Posted on March 5, 2013 at 1:02 PM
Jennifer Chevinsky, B.S.
A recent study found a strong association between the number of test strips covered by insurance and better medical care in type 1 diabetics. Test strips are impregnated with chemicals that react with glucose when sensed within a drop of blood. Strips are disposable and cost from 40 cents to $1 each, although this cost is often defrayed to some extent by insurance.
Type 1 diabetes, previously called ‘juvenile onset,’ is a chronic illness that affects over three million Americans. It was previously referred to as ‘juvenile diabetes’ because it was believed that this condition only developed in childhood, a theory that has been disproven. Individuals of all ages can and do develop type 1 diabetes.
In type 1 diabetes, individuals do not make enough insulin, a substance that helps mobilize glucose, or sugars, from the blood stream into the cells. The underlying concept behind treating patients with type 1 diabetes is to provide enough insulin to allow the proper amount of glucose to enter the cells – without making the blood glucose drop too low or raise too high. If a patient’s sugar is too high, then he may experience diabetic ketoacidosis and if it is too low, he can fall into a hypoglycemic coma. Glucose level is dependent on multiple factors including a patient’s weight, body type, metabolism, diet, exercise, etc. To maintain a safe or healthy glucose level, type 1 diabetics must test their blood sugar multiple times a day.
At the University of South Florida’s Morsani College of Medicine, I was recently exposed to an innovative approach to learning about the experience of an individual with type 1 diabetes. Nicole Johnson, a former Miss America, advocate for type 1 diabetes awareness and founder of ‘Bringing Science Home,’ brought in a panel of patients to speak with us about their experiences with diabetes. The speakers ranged from affected children and teenagers to caregivers and relatives. After the session, we were asked to participate in the diabetes challenge, an experience built to simulate a day in the life of an individual with type 1 diabetes.
Because of the nature of the condition, individuals with type 1 diabetes are encouraged to check their blood sugar multiple times each day – when they wake up in the morning, before each meal, before going to sleep, and when they feel their sugars might be rising or dropping. Likewise, we were loaned a glucometer and were encouraged to test our blood sugar throughout the following day.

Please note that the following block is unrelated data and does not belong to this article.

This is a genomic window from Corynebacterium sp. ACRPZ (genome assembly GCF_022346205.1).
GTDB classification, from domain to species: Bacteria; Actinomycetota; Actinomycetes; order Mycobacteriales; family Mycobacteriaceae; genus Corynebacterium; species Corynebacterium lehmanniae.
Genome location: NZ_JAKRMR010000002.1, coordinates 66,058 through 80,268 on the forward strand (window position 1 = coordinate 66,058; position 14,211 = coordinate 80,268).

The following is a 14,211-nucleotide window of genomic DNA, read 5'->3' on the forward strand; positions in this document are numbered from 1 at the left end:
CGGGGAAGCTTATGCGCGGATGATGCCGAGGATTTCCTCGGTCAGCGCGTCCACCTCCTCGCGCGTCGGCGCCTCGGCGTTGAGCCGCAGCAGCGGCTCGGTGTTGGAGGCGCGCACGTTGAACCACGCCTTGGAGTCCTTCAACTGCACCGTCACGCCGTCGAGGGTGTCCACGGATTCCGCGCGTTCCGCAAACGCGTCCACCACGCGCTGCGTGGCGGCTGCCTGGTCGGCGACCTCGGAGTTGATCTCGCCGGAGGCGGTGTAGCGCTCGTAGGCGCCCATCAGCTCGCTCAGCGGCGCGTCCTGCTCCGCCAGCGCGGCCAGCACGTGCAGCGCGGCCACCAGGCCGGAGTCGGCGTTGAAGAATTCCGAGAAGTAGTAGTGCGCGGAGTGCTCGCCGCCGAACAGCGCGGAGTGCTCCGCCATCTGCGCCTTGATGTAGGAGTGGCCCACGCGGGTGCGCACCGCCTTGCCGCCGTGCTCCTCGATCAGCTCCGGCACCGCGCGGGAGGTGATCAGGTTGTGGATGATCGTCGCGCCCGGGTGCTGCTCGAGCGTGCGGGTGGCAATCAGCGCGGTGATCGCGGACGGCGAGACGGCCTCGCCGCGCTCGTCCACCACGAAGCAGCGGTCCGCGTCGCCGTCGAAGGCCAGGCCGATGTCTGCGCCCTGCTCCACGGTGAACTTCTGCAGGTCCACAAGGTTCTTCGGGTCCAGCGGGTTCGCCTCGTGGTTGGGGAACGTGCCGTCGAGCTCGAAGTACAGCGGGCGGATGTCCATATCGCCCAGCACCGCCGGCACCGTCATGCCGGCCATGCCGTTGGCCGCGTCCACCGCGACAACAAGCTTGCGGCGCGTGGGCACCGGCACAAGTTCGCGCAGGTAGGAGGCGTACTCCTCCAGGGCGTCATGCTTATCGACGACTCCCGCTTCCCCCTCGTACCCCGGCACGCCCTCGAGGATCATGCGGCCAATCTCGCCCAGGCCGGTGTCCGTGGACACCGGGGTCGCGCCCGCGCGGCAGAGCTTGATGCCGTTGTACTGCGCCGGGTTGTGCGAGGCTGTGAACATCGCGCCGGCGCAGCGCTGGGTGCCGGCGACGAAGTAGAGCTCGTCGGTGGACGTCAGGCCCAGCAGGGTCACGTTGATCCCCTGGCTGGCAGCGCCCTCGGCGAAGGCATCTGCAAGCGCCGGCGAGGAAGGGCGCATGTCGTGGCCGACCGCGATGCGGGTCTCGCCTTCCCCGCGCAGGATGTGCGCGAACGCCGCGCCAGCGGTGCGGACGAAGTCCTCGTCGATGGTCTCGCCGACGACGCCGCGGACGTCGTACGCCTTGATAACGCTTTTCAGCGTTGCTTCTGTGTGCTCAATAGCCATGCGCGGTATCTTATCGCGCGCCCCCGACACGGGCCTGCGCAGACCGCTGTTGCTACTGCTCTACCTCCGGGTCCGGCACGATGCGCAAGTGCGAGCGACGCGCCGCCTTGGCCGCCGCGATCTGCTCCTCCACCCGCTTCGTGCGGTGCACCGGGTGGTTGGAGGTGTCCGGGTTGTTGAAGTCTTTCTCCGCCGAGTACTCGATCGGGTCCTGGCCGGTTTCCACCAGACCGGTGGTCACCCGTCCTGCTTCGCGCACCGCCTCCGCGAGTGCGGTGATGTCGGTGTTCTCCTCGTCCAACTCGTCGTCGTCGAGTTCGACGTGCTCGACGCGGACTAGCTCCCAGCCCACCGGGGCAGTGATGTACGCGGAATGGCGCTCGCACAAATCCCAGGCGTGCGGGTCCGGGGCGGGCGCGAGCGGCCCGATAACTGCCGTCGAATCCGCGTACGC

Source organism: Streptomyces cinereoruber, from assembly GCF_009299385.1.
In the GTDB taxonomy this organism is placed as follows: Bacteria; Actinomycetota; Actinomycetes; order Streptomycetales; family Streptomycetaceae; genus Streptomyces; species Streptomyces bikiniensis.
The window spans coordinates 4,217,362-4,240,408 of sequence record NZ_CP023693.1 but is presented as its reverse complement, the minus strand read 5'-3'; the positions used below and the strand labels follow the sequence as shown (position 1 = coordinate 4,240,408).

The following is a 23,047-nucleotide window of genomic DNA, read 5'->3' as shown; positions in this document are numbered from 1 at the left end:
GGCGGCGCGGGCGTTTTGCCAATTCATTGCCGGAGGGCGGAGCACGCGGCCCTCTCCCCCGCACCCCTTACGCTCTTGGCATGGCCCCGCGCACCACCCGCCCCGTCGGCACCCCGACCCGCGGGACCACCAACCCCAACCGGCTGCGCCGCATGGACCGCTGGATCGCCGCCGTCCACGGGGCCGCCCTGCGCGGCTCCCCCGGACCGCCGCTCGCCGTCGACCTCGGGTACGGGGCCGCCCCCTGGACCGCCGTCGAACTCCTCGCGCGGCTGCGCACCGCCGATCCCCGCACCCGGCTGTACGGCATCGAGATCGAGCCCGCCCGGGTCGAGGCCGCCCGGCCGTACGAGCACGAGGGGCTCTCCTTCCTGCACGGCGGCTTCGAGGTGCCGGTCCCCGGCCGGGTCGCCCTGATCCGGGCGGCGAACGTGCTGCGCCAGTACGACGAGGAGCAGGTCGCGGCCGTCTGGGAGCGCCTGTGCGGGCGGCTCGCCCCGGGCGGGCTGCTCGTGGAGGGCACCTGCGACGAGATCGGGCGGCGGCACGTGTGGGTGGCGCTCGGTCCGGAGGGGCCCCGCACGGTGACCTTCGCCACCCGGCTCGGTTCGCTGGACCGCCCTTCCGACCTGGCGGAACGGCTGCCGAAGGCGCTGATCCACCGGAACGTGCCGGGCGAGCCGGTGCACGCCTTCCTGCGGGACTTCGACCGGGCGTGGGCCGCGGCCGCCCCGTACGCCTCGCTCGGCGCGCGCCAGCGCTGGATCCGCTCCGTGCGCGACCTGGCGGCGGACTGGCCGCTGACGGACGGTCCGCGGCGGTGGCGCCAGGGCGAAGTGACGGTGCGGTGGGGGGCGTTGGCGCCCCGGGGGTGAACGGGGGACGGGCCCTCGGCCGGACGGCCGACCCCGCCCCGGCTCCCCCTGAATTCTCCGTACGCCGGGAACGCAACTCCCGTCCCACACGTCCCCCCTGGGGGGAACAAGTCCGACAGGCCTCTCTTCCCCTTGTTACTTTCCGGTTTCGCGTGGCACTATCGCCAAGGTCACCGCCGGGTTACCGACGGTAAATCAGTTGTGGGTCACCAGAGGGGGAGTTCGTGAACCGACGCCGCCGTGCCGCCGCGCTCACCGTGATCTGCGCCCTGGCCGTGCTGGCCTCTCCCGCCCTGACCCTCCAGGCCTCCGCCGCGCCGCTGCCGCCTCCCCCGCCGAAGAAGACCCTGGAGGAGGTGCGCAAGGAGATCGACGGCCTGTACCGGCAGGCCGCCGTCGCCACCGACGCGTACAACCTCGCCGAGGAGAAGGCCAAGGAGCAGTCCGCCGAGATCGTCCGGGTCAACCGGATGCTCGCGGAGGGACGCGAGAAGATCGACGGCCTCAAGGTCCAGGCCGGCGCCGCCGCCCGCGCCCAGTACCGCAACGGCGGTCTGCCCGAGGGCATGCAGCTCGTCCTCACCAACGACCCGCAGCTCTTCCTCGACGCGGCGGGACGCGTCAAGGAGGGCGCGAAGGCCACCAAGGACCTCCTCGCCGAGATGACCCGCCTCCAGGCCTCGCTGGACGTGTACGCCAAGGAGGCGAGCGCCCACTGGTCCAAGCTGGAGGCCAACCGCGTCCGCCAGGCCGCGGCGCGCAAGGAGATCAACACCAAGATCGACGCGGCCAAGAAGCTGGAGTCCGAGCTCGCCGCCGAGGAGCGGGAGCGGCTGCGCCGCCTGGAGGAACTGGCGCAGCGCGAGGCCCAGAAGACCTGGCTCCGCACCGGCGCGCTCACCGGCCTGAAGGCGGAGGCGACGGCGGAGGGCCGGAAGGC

I soon learned that this process is not as simple as the instructions would suggest. The procedure of testing blood sugar typically involves pricking one’s finger and squeezing out the blood on to a disposable test strip (not an exciting process for the trypanophobics or hemophobics among us). There was confusion about how to assemble the glucometer, where to put the test strip, and when to load it with blood.
Additionally, I received multiple error messages on the glucometer – when I did not fill the strip with enough blood, if I fumbled with the glucometer and didn’t proceed quickly enough, or sometimes even when I thought I did everything correctly. I then had to use another one of the test strips, of which I only had about 10 for the day. I noticed myself deciding whether it was ‘worth it’ to waste another test strip on the occasion that I received another error message. Throughout the day, my fingers began to feel sore, not only from the needle pricks, but from squeezing my fingertips to milk out the blood.
Continuing with my normal routine, I recognized the bulkiness of the glucometer pouch, as I brought it with me to my daily activities. I couldn’t help but feel as if people were watching me when I pulled out the glucometer to check my blood. I suppose if it is not something one has seen before, the process and machine might look quite strange. I even thought about just checking my sugar in the car, so as to not make any kind of public statement or scene.
Every medical practitioner is likely to interact with an individual who has type 1 diabetes, thus it is important to recognize the barriers these individuals might face that could prevent them from following prescribed treatments. Although this mode of learning might not be new, with medical students or physicians taking on the role of patients with particular illnesses, it has been my first experience with this type of learning. I think it is a great way to fully immerse in a particular culture and recognize first-hand some of the legitimate concerns and struggles of the population.
Going forward with my clinical education, I hope this experience will help me become a better practitioner, knowing the right questions and concerns to ask my future patients with type 1 diabetes. Although this simulated experience was not designed to address the new study on the correlation between insurance coverage for test strips and patient compliance, it raised important ethical issues about how I can best help my patients care for their health. Patients may only be able to afford a certain number of strips, meaning that a strip that does not work is a choice of whether to spend a precious resource of health care dollars or to forgo testing at that time.
Decisions such as how many strips are covered by insurance carry real world implications for patients and their health. As a future physician, it will be my job to advocate for my patients and to do so in a system where economic and political forces are not necessarily arrayed with the patient’s best interest in mind. I can share the latest scientific evidence with my patients, but without support from our society, there is not much that either of us can do to ensure best health outcomes.